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  • Red Kite Fostering

Parenting: Handling Lying and Dishonesty

Young people who have experienced abuse or neglect may engage in behaviours that mirror the trauma they have endured, often behaviours that once had some adaptive purpose - hoarding food or engaging in self-harming or self-soothing behaviours. Acts of aggression may stem from undeveloped empathy and impulse control that reflect an attempt to understand how others react when experiencing pain or attempts to make sense of harm that was done to them.

Without a strong emotional bond with a caregiver that acts as a secure base, children may engage in indiscriminate attachment behaviours, seeking affection from individuals relatively unknown to them, perhaps in an effort to find reassurance of safety.

Even in the care of those who truly mean well, there is often a gap between what some foster parents may expect from the child’s behaviour and the reality of the child’s ongoing emotional experience.

“If I am there for her and listen to what she has to say, even if it’s not true, she knows I’m listening and that I love her, and pretty soon she always stops with the lies and starts telling me the truth.”

- Quote from a young person in care

Children in care will likely have experienced rejection by their birth parents, or other caregivers, and some have experienced trauma. Trauma causes actual, real, physiological changes to happen in the brain; it impacts the limbic system where emotion, behaviour, and long-term memory live.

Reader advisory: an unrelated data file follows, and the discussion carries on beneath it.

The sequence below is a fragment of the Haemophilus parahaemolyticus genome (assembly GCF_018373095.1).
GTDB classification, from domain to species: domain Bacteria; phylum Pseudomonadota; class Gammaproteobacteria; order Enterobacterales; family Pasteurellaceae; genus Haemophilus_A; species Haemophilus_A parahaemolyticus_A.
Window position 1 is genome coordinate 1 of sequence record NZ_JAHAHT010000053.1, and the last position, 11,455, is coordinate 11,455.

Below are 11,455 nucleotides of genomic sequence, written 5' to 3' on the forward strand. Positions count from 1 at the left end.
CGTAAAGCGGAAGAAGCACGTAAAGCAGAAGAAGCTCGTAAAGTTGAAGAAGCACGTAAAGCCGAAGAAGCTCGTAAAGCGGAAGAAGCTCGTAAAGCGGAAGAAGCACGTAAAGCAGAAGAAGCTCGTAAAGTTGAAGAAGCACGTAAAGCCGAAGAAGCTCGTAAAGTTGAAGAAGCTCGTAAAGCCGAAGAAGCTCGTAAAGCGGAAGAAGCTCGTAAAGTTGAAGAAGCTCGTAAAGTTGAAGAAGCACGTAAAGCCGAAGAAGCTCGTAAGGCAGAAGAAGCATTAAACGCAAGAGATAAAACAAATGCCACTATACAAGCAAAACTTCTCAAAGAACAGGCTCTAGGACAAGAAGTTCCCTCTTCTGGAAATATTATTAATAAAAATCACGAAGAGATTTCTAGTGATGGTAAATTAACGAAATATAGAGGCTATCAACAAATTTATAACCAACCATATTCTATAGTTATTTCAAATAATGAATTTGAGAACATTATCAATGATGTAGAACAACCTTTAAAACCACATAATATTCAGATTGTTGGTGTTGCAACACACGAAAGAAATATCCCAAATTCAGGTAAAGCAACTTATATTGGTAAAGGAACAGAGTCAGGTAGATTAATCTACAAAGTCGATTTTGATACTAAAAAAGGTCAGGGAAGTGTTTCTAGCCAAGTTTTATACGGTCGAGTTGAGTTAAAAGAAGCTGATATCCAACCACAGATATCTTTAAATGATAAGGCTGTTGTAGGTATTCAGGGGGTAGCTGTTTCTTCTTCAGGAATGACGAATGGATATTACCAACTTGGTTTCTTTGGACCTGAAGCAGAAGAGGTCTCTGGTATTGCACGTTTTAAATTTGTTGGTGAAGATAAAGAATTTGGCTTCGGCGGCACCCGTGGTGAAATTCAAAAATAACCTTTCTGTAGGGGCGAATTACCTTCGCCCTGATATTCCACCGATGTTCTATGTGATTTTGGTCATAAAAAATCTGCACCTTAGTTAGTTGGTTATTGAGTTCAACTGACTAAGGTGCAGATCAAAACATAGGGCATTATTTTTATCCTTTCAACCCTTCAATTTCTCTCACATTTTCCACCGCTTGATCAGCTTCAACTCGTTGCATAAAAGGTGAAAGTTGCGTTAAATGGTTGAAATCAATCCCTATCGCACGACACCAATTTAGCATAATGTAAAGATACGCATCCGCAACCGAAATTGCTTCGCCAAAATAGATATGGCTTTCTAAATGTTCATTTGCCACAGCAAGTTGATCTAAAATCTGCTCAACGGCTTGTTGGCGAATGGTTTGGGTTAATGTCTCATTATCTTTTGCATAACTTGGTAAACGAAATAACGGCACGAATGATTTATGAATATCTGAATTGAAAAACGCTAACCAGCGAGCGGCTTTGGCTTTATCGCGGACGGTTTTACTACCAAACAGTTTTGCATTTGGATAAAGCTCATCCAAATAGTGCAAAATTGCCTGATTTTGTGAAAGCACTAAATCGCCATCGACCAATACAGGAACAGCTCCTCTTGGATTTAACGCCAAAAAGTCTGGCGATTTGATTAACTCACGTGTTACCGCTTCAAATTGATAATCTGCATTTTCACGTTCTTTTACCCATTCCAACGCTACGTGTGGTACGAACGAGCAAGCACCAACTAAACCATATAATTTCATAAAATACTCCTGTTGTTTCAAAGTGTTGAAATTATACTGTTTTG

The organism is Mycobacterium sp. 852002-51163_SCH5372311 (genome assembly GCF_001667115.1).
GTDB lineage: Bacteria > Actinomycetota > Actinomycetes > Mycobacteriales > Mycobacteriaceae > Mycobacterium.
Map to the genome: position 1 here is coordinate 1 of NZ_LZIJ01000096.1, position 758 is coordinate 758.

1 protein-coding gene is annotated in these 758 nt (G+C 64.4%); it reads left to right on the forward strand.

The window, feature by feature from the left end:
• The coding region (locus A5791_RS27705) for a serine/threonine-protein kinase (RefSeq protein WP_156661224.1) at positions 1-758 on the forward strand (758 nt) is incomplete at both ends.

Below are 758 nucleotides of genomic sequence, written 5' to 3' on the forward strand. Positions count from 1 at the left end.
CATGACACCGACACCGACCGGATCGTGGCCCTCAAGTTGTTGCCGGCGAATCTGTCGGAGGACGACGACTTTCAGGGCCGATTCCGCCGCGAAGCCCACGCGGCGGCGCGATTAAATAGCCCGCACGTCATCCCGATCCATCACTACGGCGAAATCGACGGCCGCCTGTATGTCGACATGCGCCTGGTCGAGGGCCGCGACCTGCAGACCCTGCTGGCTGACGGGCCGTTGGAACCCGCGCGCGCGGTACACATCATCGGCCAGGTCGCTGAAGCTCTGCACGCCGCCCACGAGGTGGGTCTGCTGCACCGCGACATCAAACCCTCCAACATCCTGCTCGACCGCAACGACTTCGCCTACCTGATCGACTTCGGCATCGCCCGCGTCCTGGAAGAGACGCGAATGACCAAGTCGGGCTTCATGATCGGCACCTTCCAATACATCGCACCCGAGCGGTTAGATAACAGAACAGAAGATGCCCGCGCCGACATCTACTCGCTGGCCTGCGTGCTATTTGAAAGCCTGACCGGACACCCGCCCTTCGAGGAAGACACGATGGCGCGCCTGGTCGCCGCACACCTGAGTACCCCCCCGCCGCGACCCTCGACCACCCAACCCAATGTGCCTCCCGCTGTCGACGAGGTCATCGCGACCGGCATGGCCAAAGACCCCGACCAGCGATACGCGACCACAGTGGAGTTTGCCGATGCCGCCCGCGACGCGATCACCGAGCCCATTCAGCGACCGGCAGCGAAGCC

The impact of trauma is not fixed over a short period of time. In some cases, it may never repair, and in others, a child may need to learn to use the skills for regulation in a different way than they might have before the primary, and subsequent, traumas.

- What can I do if my child is lying?

- Why is my child lying?

Whilst the occasional “white lie” can be a useful tool for adults - something that can save many of us from unnecessary or awkward situations, however, often these lies are not too different to the ones children use to get out of trouble. White lies can be easily confused with broken promises in the eyes of younger children, so honesty is the best policy when caring for children.

Lying serves many purposes:

  • Lying is protective. “If I admit the truth, I might get in trouble and trouble can hurt both physically and emotionally.”

  • Lying might be based in fear. “If I am not good all the time, they won’t want me.”

  • Lying may be a means to control. “I have no control over anything in my life – where I live, when I see my siblings, going to therapy, what school I attend, if my parents will be successful, if my foster parents will want to keep me if I can’t go home, how people view me in society because I’m in foster care – but there are a few things I can control. I can control what they know or don’t know about my feelings and my actions.”

  • Lying might be impulsive. “I saw it, I wanted it, I don’t have the skills that allow me to prevent myself from taking it. Now I’ve done it and I can’t admit it because it’s embarrassing.”